Biology Lab Manual (EN)

Exercise 5 Aim: Preparation of temporary slide of animal tissues and their study. Principle: Group of similar type of cells that perform a specific function, is called a tissue. Tissues are organised in a specific proportion and pattern to form different organs. There are four basic types of tissues : (i) Epithelial, (ii) Connective, (iii) Muscular and (iv) Nervous. The epithelium or epithelial tissue provides a covering or lining for some parts of the body. Connective tissues have special function of linking and supporting other tissues or organs of the body. Muscular tissue plays an active role in all movements of the body. Nervous tissue controls the body's responsiveness to changing conditions within and outside the body. Requirement: Live material/concerned tissue, beakers, glass slides, coverslips, watch glasses, dropping bottle, dropper, required stain, glycerine, NaCl solution (0.9% w/v), needle, forceps, brush, toothpick, water, wash-bottle, dissecting tray, microscope. I. EPITHELIUM OR EPITHELIAL TISSUE • Rinse your mouth well with water. • Gently scrap the inside of your cheek with the broad end of a clean toothpick. Discard this material. • Scrap again, and spread these cells gently on a clean slide. Add a drop of 0.9% NaCl solution or physiological saline and a drop of methylene blue with the help of a dropper. • After two minutes, remove the excess stain and saline using the edge of a filter paper. Now, put a drop of glycerine on the cells. • Place a coverslip over the tissue and gently press it with the back of a pencil to spread the cells. • Examine the slide under the low power of microscope. • Draw a labelled diagram of your preparation. Laboratory Manual: Biology Record your observations in the tabular form given below: Features 1. No. of cells in a focus 2. Shape of cells 3. Nature of cell boundary 4. Nucleus: present/absentshape-location- Observations Epithelial tissue (epithelium) forms the covering tissue of the body. It covers the body surface and lines the body cavities and hollow visceral organs. It may be single or multi-layered. The lower most layer normally rests upon a non-cellular basement membrane. It is protective/sensory/absorptive/and secretory in nature and also helps in exchange and movement of materials inside the body. II. CONNECTIVE TISSUE • Clean the slides so that it become free from grease, finger prints, etc. • Clean the tip of your middle finger with rectified spirit and prick with a sterilised needle or lancet available at the medical store. • When a drop of blood appears on the finger tip, wipe it away with cotton dipped in rectified spirit. • Press the finger tip to get the next drop of blood and touch it with the clean surface of slide (placed on working-table) (Fig 5.1 (a)) about 1 cm away from the right side edge (this be named as the first slide). • Hold the narrow edge of another slide (2nd slide) at about 450 angle to the 1st slide and to the left of the drop of blood (Fig. 5.1(b)). • Pull to the right until the 2nd slide touches the blood. Wait for 2-3 seconds till the blood spreads along the line of contact. Now push the 2nd slide towards the left in a steady but brisk movement. Take care to keep the edge pressed uniformly against the surface of the 1st slide. Keep pushing until the other end of the slide is reached (Fig. 5.1 (c)). This method spreads the blood thinly (also called a blood film) over the surface of the slide but does not run over the cells and crush them. You may make 3 or 4 such film (smear) preparations. • Once the uniform smear is made, air dry the slide for about 10 minutes. Exercise 5 • Mark with a wax pencil the region of the smear that is to be stained. • Cover the region marked with wax pencil with few drops of Leishman's/ Geimsa/Wright's stain. Leave the stain over the smear for 2 to 3 minutes. Now, add an equal amount of distilled water gently with a dropper and leave it for 2 to 4 minutes. Repeat this process till its colour becomes light violet. Air dry the slide thoroughly and mount with a cover slip, using a drop of glycerine. • Observe the slide under a compound microscope first under low magnification and then at higher magnification. (i) Every student is required to use separate sterile needle (preferably disposable) to avoid any infection. (ii) Do not allow the stain to dry. For this, the slide may be covered by a watch glass/petridish. Your observations under the microscope should enable you to draw the red blood corpuscles (RBC’s) of human blood. RBCs (erythrocytes) are biconcave, circular and non-nucleated. Observe carefully the various types of white blood corpuscles (WBC’s), the eosinophils, the basophils and neutrophils. Also observe the blood platelets (Fig. 5.2). Draw a labelled diagram of different types of cells seen in your preparation. Note: Distinguishing features of different cells. A. RBCs are circular and without nuclei. By changing the focus, you can realise that RBCs are biconcave as the central part is lighter. B. Shape of WBC is irregular. Mainly two types of WBC are found (a) Granulocytes: Granules are found in these cells. These cells are of the following types: • Eosinophils or Acidophils: Its nucleus is trilobed and twisted into an 'S' shape. Laboratory Manual: Biology • Basophils – Its nucleus is bilobed. • Neutrophils – Its nucleus is multi lobed (2-5 lobed). (b) Agranulocytes: Its cytoplasm is without granules and nuclei are non-lobed. These are of the following types. • Monocytes – These are large in size with kidney shaped nucleus. • Lymphocytes – They are slightly bigger than RBC with spherical nucleus. C. Platelets have no nuclei. They appear in clusters as violet granules. Different types of corpuscles present in the blood perform different functions. Haemoglobin present in the (RBCs) help in exchange of oxygen and carbon dioxide. Monocytes and lymphocytes participate in destroying harmful microorganisms that invade our body. Platelets help in blood clotting activity which to a certain extent prevents blood loss during injury. The total counts of RBCs and WBCs and the differential counts of various WBCs are of great medical significance for diagnostic purpose. III MUSCULAR TISSUE A. Striated Muscle Fibres (a) Taking out the tissue • Place a preserved cockroach/frog or other available animal in a dissecting tray containing water. • Cut open the animal to expose its thigh region. (As on alternate preserve sample of striated muscle can be provided) • Take a small piece of muscle from this region and tease it on a slide with the help of needles to get a few thinnest possible fibres. • Wash it in water in a petridish, changing the water 2-3 times to remove the preservative, as it may interfere with staining. (b) Staining and mounting • Add a few drops of methylene blue to stain the muscle fibres. • After staining, put the muscle fibres on a slide and tease it further, if necessary, with needles so that the muscle fibres are well separated. • Blot out the excess of water and stain. • Add a drop of glycerine on the slide and with the help of a needle gently put the coverslip and avoid the entry of air bubbles. Exercise 5 • Press the coverslip gently with a needle to spread the glycerine and the muscles properly. • Examine the slide under the microscope. Look for the following features in the muscle fibre • Muscle fibres are elongated, cylindrical and multinucleated (syncytium). • These fibres are enclosed in a membrane called sarcolemma. • Several dark and light bands are alternately arranged perpendicularly to the long axis of the fibre. Presence of these bands alternately produce striations, hence these muscles are called striated muscles (Fig.5.3a). Draw a labelled diagram of your preparation. Striated muscles constitute the main component of musculature of our body, primarily attached to bones via tendons, hence are also called skeletal muscles. Their contractions are voluntary in nature and thus are not controlled by autonomic nervous system. B. Smooth Muscle Fibre Observe permanent slide preparation of L.S. of wall of urinary bladder showing smooth muscle. Look for the following features: (i) Smooth muscle cells are extremely long and spindle shaped. They have an oval nucleus located centrally in the cytoplasm (Fig. 5.3b). (ii) Sarcolemma is absent. Laboratory Manual: Biology (iii) Since these fibres do not show dark and light bands, they are called unstriated muscles. Draw a labelled diagram of the muscle fibre. Smooth or unstriated muscles are present in the dermis of skin and in the wall of various hollow visceral organs like alimentary canal, urinary bladder, etc. They are usually controlled by autonomic nervous system. Their contraction process is slow and not under voluntary control and therefore they are also called involuntary muscles. C. Cardiac Muscle Fibre Observe permanent slide preparation of L.S. of cardiac muscle. A vertical section of heart may be used. Pay attention to the musculature of its wall. These are cardiac muscles. (i) Faint cross-striations, present both longitudinally and transversely. (ii) Cardiac muscle fibres are branched, uninucleate and much shorter than the striated muscles (Fig.5.3c). (iii) Presence of junctional complexes are characteristic of cardiac muscles. Cardiac muscles are present in the walls of the heart. They are myogenic but are also controlled by autonomic nervous system. They are involuntary in nature, and contract rhythmically throughout life without getting fatigued. Questions 1. Why are epithelial cells compactly arranged? 2. Why it is necessary to remove the first drop of blood from the fingertip while preparing the bloodfilm slides? 3. Why is the pricking needle to be used only once? 4. Why is it necessary to prepare a thin blood film? 5. How will you differentiate platelets from basophils? 6. Why do we call a striated muscle fibre as a syncytium? 7. How many nuclei do you observe in a smooth muscle fibre? 8. Which muscles fibres are branched? 9. Why are stains used while preparing slides?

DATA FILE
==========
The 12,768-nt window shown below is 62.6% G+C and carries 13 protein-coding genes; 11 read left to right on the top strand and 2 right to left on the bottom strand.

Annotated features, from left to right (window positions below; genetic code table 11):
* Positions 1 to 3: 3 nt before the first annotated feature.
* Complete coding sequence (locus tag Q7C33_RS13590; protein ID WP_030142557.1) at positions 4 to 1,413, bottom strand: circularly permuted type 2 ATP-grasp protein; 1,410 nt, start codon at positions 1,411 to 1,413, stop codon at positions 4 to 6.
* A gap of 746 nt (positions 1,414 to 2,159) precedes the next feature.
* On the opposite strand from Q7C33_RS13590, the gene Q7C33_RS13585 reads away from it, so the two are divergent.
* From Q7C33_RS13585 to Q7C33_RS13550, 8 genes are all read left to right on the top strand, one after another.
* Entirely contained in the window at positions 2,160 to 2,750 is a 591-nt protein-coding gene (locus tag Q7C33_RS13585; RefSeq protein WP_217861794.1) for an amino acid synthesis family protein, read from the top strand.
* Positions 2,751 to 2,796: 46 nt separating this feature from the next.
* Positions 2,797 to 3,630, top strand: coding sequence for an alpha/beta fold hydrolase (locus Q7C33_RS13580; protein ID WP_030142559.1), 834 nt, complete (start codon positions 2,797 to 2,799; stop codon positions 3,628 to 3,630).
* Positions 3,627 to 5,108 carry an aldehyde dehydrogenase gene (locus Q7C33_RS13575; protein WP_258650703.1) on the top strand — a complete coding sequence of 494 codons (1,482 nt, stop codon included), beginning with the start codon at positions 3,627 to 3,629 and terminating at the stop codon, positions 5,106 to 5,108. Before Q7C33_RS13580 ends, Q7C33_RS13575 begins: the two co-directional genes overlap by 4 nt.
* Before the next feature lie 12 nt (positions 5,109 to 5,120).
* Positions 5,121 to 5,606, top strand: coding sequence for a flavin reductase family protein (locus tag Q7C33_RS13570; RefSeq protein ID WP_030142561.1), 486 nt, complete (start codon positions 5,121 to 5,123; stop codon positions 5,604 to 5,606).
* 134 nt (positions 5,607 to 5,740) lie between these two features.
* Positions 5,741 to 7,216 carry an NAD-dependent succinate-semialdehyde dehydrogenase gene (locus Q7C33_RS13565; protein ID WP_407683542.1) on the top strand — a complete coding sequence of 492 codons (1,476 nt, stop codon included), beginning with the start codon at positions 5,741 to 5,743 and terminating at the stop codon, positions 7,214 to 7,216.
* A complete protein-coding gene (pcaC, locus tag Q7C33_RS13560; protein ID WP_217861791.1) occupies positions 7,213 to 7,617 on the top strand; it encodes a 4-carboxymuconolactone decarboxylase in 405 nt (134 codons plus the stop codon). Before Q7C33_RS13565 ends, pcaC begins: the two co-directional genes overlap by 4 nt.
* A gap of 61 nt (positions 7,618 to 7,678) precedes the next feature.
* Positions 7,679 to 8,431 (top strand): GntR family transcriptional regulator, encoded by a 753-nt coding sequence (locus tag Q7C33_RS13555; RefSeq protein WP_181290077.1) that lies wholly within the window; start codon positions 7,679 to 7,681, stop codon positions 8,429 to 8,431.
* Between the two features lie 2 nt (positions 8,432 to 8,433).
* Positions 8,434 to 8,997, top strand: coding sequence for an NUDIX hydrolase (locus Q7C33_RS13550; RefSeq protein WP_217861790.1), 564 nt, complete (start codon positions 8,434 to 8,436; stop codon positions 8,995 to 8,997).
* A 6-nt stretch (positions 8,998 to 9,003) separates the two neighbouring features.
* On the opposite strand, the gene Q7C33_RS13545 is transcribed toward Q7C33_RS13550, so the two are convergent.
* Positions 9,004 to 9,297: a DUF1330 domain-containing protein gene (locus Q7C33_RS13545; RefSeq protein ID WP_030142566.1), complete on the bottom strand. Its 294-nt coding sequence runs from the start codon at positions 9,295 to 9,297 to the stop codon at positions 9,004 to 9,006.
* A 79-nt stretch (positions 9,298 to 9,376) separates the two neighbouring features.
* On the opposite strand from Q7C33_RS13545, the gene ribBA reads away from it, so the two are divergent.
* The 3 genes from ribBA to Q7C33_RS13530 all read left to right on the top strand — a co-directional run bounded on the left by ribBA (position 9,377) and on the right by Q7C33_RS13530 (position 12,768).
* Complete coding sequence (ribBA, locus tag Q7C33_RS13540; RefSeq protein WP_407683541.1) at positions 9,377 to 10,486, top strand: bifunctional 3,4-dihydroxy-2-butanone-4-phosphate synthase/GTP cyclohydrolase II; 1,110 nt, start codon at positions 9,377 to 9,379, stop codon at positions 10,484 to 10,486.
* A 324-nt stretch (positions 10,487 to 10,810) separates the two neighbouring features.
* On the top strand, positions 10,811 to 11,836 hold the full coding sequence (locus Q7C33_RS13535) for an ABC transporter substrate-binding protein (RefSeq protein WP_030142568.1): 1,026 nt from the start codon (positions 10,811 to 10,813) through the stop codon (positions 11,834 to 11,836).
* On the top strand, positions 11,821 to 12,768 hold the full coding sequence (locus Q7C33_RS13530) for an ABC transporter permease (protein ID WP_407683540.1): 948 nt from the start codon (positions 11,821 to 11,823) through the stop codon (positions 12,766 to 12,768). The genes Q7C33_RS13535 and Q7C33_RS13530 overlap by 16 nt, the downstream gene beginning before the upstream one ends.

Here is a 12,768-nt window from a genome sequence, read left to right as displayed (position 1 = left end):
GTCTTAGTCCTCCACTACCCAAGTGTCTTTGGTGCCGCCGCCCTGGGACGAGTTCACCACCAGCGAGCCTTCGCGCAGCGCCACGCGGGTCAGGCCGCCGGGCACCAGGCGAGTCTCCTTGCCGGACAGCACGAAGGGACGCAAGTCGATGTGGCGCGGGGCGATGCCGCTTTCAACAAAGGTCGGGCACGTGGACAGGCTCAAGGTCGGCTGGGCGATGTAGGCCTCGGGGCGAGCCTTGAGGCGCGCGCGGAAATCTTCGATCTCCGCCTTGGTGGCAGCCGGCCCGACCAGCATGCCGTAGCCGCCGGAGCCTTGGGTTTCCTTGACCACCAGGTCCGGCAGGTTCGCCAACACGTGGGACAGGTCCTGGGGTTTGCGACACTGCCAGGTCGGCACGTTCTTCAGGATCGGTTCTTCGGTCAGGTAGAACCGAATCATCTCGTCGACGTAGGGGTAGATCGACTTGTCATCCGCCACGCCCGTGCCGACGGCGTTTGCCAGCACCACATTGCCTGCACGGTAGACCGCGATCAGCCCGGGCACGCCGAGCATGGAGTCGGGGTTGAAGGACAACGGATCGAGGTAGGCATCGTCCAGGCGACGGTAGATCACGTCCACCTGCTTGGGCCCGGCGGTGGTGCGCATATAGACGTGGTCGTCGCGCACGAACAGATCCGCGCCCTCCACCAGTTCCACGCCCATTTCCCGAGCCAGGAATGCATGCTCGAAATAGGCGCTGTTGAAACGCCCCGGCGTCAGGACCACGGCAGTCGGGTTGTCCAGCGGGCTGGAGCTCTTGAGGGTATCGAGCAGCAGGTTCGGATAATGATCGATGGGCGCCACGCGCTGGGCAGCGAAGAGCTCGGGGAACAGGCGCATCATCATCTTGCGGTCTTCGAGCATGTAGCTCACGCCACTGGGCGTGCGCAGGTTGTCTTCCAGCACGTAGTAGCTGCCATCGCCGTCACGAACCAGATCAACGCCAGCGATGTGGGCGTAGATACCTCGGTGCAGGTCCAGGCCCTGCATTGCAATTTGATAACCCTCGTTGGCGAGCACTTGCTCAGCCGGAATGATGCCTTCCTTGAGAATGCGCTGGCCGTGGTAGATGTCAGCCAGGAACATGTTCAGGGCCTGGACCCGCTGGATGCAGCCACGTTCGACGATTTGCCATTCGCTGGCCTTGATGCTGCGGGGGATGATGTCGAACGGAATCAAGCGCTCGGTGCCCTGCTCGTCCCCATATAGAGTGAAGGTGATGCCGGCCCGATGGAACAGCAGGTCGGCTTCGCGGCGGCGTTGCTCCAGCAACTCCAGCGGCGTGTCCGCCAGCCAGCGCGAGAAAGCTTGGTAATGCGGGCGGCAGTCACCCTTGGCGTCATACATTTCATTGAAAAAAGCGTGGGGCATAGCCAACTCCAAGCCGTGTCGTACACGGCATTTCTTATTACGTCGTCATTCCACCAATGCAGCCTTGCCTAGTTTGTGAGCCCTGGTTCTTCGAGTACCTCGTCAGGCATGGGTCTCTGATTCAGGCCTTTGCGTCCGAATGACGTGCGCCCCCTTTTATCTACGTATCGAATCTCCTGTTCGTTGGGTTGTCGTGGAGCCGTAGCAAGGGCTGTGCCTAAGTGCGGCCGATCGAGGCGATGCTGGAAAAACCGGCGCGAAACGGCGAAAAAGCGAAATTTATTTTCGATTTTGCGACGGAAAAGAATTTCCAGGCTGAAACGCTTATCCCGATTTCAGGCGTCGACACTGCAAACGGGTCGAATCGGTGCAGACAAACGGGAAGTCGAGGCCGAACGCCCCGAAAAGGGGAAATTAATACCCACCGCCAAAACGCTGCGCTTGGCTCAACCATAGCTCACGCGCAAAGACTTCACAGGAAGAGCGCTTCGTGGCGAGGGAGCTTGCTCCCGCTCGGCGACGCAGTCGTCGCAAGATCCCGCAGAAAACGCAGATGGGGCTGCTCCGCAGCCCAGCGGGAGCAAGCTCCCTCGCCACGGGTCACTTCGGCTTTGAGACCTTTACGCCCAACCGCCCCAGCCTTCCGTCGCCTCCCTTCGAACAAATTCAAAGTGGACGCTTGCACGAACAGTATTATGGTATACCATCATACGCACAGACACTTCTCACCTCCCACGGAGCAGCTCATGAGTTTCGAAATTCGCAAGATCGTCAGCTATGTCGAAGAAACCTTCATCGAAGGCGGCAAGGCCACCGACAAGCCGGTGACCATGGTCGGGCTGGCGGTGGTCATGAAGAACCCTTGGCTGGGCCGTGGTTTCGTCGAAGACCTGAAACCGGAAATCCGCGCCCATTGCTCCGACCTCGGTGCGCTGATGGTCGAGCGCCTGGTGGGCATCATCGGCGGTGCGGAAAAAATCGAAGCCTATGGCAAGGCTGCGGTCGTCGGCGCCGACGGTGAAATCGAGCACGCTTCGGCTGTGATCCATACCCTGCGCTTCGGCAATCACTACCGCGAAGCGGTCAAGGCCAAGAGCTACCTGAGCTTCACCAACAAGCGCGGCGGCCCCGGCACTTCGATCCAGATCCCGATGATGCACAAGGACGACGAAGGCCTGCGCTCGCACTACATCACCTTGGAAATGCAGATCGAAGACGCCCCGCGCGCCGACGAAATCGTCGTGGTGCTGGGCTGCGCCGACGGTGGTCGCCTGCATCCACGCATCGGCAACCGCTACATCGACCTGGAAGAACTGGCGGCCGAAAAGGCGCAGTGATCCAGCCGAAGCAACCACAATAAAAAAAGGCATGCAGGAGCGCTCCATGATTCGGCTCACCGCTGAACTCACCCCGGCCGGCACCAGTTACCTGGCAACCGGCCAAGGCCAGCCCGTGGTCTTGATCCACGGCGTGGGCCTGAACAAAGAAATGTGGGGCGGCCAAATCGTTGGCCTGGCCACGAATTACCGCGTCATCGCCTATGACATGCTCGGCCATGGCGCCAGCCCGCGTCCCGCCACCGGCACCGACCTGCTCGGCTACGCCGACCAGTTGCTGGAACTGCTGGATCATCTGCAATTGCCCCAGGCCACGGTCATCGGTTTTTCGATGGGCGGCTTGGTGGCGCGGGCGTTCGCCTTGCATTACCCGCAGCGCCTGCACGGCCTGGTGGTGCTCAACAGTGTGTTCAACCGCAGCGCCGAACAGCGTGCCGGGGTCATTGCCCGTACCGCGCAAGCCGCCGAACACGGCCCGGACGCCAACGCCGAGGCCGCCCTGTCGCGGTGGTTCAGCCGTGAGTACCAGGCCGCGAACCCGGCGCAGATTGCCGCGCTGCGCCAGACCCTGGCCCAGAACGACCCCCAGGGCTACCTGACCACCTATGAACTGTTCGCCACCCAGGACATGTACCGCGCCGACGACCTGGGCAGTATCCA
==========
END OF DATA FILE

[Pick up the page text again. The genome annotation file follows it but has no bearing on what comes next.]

RELOAD if chapter isn't visible.